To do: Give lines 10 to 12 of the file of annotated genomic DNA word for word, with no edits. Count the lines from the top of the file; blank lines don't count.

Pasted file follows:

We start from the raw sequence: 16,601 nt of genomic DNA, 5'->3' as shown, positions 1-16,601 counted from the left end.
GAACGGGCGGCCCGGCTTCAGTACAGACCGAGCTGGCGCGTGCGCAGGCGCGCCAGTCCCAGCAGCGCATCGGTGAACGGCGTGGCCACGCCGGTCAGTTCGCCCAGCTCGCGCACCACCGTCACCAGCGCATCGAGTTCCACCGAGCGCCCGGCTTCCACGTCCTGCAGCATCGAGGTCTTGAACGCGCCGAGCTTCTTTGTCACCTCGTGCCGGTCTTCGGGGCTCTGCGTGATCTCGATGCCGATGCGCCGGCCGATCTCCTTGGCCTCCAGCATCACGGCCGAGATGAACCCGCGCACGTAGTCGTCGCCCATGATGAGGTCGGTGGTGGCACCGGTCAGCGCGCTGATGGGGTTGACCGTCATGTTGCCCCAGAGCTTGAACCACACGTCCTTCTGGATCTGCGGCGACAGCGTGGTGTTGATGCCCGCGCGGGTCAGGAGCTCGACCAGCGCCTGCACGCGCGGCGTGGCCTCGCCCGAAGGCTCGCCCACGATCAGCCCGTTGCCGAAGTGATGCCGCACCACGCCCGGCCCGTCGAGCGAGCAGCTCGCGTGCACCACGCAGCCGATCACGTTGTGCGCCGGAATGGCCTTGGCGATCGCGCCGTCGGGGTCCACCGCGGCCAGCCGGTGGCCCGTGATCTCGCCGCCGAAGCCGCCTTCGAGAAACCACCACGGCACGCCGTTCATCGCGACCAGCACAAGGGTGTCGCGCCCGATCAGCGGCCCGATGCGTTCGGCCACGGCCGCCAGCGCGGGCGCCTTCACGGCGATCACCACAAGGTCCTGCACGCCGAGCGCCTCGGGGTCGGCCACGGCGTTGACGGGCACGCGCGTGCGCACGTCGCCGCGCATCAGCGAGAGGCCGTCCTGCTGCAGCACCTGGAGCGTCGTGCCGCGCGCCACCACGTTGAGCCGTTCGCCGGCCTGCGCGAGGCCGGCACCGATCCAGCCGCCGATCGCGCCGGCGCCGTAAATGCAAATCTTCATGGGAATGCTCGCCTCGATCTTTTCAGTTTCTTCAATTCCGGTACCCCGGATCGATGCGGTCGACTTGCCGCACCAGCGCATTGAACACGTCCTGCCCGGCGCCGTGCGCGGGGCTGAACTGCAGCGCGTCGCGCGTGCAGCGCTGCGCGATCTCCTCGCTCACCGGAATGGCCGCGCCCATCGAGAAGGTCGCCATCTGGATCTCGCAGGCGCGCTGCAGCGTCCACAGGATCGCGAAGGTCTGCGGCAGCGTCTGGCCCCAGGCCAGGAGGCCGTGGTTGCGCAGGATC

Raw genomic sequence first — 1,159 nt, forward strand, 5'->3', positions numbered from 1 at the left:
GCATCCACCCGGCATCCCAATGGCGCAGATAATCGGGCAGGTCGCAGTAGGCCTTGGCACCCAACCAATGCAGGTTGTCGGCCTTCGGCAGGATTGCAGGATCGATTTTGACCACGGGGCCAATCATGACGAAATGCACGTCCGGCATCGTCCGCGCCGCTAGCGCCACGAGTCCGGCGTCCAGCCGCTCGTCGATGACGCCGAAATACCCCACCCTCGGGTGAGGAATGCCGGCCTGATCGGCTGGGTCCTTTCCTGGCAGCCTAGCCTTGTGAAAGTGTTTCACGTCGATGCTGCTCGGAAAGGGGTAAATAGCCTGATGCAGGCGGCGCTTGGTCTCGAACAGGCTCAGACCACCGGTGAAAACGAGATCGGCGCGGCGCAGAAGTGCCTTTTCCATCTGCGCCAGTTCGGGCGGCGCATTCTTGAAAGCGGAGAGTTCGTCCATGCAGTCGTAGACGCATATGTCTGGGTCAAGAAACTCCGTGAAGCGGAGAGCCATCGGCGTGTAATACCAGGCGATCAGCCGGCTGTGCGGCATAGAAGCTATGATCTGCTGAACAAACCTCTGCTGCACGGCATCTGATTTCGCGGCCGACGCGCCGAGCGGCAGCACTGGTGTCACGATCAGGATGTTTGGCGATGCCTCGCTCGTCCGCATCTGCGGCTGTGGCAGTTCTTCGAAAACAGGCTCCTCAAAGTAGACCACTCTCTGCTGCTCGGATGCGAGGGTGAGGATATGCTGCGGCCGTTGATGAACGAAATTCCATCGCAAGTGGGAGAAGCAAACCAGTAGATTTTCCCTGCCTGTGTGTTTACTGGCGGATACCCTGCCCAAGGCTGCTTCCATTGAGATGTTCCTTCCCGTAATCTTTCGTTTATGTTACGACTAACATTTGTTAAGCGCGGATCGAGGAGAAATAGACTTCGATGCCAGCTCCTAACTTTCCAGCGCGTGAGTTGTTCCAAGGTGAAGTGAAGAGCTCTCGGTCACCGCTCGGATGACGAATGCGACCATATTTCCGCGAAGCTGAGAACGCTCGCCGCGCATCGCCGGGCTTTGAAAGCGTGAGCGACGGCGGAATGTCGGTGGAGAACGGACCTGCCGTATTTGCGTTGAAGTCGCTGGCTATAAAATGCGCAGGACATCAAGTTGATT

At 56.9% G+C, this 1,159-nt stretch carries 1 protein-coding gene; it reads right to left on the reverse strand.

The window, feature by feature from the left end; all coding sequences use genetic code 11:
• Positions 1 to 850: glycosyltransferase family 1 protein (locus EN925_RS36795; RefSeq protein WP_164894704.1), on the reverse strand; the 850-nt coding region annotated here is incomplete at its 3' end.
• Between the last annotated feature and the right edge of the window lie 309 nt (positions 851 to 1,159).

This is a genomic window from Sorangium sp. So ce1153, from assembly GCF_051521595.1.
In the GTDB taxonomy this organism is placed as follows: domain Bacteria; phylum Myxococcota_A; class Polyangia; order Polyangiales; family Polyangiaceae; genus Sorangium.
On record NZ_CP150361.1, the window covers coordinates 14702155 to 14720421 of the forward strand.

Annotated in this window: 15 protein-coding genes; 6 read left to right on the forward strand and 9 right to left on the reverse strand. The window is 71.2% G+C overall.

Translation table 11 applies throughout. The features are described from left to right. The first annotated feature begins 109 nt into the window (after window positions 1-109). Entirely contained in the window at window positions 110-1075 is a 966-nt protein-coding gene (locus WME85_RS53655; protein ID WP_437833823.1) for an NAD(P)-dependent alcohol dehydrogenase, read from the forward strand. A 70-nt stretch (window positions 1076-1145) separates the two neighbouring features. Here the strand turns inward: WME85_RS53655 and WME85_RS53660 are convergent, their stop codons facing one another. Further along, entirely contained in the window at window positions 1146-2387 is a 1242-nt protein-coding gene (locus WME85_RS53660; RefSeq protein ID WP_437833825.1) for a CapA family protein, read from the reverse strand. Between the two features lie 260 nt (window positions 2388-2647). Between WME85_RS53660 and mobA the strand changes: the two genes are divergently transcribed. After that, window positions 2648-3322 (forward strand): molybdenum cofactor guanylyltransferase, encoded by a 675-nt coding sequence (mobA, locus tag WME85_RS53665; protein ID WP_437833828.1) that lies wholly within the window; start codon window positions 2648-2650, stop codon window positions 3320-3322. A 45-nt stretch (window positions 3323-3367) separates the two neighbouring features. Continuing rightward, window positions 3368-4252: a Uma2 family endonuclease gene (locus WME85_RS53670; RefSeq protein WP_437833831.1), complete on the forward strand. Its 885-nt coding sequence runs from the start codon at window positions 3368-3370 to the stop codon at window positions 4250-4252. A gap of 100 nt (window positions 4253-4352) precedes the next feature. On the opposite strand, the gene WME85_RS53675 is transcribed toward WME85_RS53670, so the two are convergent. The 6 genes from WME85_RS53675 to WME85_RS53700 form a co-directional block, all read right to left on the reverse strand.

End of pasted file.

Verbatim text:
In the GTDB taxonomy this organism is placed as follows: domain Bacteria; phylum Myxococcota_A; class Polyangia; order Polyangiales; family Polyangiaceae; genus Sorangium.
On record NZ_CP150361.1, the window covers coordinates 14702155 to 14720421 of the forward strand.

Annotated in this window: 15 protein-coding genes; 6 read left to right on the forward strand and 9 right to left on the reverse strand. The window is 71.2% G+C overall.